Sunday, November 29, 2015

#Nonficnov Wrap-Up

I read a variety of nonfiction during November.  I noticed that I read differently. Slower, with more absorption.  I missed mixing it up, though.

Will December find me on a fiction bender, or will I alternate fiction and nonfiction once again?

Here is what I read this month. As usual, my reach exceeded my grasp and I wandered too willingly from the list I'd made. As a bookworm, shouldn't I be made of sterner stuff? Then there's that other bookworm part of me that says oh, nevermind.

Polish Your Poise with Madame Chic was at the top of my list. I adore Jennifer's previous books about her efforts to live like Madame Chic, her mentor from her foreign exchange student days in Paris, I avidly look forward to her weekly videos at The Daily Connoisseur on YouTube, and I admire her steely yet charming determination to get Americans to step back from the precipice of tacky and unrefined. Jennifer's tips are extensive, positive and helpful and she maintains that anyone can cultivate inner and outer poise. I hope so. I'm still struggling, but fighting the good fight.

When Ball Four was first released, it was scandalous. Knuckleball pitcher Jim Bouton had dared to tell all that went on behind the scenes in baseball; most of that is now common knowledge. For me, Ball Four was more like peering into a time capsule. The salaries were so low then, and the players were ordered to groom and dress to a certain standard when not in uniform. During the long season, the players were bored and played some pretty funny pranks on each other, but the stuff involving women dates badly and was rather distasteful to my 21st century sensibilities. Korean connection: Bouton and his wife adopted a little boy from Korea, and he has been with the family for a few months when the 1969 season commences. I loved those few glimpses of Kyong Jo/David.

I first got to know Kathleen Flinn's story in a subsequent book she wrote, Burnt Toast Makes You Sing Good. I enjoyed that memoir so much, I set out to find The Sharper Your Knife, The Less You Cry, her earlier memoir of attending Le Cordon Bleu Institute in Paris. The three-part course is what gives this book its structure, but it is also a memoir of her courtship and eventual marriage to Mike, who comes across as the perfect man. Chock-full of the recipes Flinn was required to prepare at Cordon Bleu, some of them staggeringly complicated. I have to admit that I scanned most of these lightly. Korean connection: Some of Flinn's Korean classmates do not come off well, but she met difficult personalities from many countries during this time. If you're a foodie, this one's for you.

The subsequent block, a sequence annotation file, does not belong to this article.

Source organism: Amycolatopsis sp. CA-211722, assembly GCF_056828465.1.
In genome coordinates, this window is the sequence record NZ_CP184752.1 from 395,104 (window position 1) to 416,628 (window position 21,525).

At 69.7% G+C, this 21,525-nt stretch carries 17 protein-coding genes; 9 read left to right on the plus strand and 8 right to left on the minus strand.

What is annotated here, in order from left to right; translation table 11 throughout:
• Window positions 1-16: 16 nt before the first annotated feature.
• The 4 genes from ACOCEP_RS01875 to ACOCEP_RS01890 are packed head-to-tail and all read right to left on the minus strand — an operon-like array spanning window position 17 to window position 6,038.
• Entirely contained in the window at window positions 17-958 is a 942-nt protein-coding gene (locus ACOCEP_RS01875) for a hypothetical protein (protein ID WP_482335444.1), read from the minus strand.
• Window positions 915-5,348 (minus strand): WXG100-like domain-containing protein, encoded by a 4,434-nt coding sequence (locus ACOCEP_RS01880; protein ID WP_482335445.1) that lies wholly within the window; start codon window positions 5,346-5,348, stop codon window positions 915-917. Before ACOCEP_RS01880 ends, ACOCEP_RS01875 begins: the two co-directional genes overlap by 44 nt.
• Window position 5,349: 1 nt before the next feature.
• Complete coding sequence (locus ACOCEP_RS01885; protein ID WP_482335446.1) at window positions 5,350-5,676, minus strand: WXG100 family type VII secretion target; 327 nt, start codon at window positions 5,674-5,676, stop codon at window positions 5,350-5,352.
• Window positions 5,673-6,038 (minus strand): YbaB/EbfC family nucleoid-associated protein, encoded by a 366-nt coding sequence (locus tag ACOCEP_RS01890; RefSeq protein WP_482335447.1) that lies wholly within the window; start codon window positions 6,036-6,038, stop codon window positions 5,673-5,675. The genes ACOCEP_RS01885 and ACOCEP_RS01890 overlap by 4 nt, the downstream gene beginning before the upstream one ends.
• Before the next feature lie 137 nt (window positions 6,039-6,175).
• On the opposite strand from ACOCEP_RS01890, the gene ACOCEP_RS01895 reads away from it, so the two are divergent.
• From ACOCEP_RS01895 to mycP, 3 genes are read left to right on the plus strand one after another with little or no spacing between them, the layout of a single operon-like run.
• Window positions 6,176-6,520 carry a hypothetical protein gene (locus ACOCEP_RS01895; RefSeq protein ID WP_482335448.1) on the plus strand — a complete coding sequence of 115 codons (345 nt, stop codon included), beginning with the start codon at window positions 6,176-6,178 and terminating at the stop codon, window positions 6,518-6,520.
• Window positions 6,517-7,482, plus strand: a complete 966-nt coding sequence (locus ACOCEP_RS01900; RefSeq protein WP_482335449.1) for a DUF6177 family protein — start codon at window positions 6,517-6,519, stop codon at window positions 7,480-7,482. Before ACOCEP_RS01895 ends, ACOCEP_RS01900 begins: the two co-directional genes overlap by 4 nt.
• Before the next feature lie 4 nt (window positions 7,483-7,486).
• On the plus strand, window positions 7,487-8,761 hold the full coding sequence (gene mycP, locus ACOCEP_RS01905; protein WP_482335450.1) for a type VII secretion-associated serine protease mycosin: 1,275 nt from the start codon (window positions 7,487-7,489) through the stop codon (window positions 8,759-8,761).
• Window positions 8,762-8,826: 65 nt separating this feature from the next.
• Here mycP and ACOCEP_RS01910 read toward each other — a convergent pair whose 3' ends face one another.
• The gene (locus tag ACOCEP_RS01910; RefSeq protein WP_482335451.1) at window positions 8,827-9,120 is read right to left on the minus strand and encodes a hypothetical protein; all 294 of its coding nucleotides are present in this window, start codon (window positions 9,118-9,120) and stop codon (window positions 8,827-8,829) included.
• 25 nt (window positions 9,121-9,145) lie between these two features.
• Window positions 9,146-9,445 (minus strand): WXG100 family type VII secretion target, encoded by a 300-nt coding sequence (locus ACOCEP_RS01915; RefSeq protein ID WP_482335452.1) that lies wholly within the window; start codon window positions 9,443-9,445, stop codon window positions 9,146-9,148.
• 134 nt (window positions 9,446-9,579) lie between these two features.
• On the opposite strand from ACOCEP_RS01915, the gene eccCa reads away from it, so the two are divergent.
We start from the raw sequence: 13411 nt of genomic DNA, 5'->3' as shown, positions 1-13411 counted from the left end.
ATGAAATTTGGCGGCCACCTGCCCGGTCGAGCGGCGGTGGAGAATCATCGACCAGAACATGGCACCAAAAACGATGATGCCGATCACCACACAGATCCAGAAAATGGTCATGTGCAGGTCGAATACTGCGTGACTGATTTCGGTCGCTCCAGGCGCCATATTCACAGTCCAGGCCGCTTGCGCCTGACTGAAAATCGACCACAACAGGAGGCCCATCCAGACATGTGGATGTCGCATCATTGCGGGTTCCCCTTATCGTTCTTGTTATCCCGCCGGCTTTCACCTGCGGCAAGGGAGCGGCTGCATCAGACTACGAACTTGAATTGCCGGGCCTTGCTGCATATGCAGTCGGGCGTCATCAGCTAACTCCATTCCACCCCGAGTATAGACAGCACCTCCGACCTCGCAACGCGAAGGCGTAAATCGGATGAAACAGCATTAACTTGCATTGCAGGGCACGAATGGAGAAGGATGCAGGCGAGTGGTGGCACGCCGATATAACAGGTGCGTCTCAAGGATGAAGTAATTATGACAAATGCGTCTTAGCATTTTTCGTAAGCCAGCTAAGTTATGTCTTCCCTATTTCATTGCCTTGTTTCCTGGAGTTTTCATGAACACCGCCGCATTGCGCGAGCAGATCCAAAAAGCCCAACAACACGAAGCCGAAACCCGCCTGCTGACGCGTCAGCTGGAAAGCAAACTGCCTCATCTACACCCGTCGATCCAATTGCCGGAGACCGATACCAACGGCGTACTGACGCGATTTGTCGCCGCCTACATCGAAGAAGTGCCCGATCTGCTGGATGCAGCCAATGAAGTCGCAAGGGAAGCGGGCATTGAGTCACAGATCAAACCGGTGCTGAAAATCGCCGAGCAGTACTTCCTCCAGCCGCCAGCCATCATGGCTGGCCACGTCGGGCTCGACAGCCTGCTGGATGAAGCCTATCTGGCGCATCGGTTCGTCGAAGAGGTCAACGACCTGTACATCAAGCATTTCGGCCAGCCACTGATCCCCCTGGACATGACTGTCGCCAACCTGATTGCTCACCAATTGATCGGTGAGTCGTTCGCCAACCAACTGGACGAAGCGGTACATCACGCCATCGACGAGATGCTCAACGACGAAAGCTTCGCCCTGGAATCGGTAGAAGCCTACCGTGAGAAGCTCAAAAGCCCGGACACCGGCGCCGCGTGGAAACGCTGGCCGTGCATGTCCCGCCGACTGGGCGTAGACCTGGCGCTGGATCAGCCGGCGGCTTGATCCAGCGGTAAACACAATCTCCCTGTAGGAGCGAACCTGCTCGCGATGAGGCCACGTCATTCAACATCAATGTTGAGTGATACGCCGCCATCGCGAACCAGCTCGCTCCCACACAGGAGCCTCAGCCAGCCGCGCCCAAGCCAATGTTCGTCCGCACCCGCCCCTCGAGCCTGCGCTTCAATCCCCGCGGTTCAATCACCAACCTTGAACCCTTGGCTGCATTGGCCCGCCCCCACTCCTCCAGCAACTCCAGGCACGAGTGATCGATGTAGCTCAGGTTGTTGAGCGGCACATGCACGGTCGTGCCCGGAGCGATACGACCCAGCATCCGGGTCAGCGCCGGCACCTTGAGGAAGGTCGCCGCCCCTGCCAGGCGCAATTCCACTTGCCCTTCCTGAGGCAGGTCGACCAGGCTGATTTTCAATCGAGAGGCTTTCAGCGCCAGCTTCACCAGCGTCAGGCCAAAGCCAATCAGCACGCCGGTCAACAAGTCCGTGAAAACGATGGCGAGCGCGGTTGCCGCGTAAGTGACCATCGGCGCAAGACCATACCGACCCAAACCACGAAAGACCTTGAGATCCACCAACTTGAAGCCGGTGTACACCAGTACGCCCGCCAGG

I don't know what to call this book. An art book? A humor book? It's funny, fresh, original, brilliant -- Artist Terry Border takes ordinary household objects such as cheese curls, potato chips,  an ice cube, (my favorite of the "scenes" he arranged!) lemons, marshmallows, and using bits of wire, turns them into figures and imagines these strange, surrealistic lives for them. So much fun! Go find it.

I also read Laura Ingalls Wilder's On The Way Home,

Burnt Toast Makes You Sing Good, a family memoir by Kathleen Flinn. I loved the stories of her lively and slightly eccentric Midwestern family. I'm glad I read this book before The Sharper The Knife, The Less You Cry.

Pop Sonnets: Shakespearean Spins on Your Favorite Pop Songs by Erik Didriksen. I'faith, this tome was poetry, yet the lovely verse was inspired by yon Top XL, so that belongeth in the category of Pop Culture, which did fit firmly on mine shelves of nonfiction. I did love these verses and have proceeded apace to annoy anyone within earshot to listen and figure out which pop song inspired the sonnet. Verily, I know how to clear a chamber!

There was also that unfortunate biography of Patsy Cline. I'm still cringing.

So that was the Nonfiction November that was! Can we do it again next year?


Unruly Reader said...

Oh my gosh -- so envious of your November. Great line-up of books! And I love the variety.

Citizen Reader said...

I'm with Unruly...I kind of want to read all these books (but perhaps not the Kathleen Flinn--she didn't do much for me). The art book, definitely (love that cover). The first book, which I'd never heard of? Definitely. The Bouton book, even with distasteful stuff? Yes too, probably. I see that book referenced a lot, for some reason, considering how old it is...

great round-up! I thoroughly agree the creators of Nonfiction November did a great job.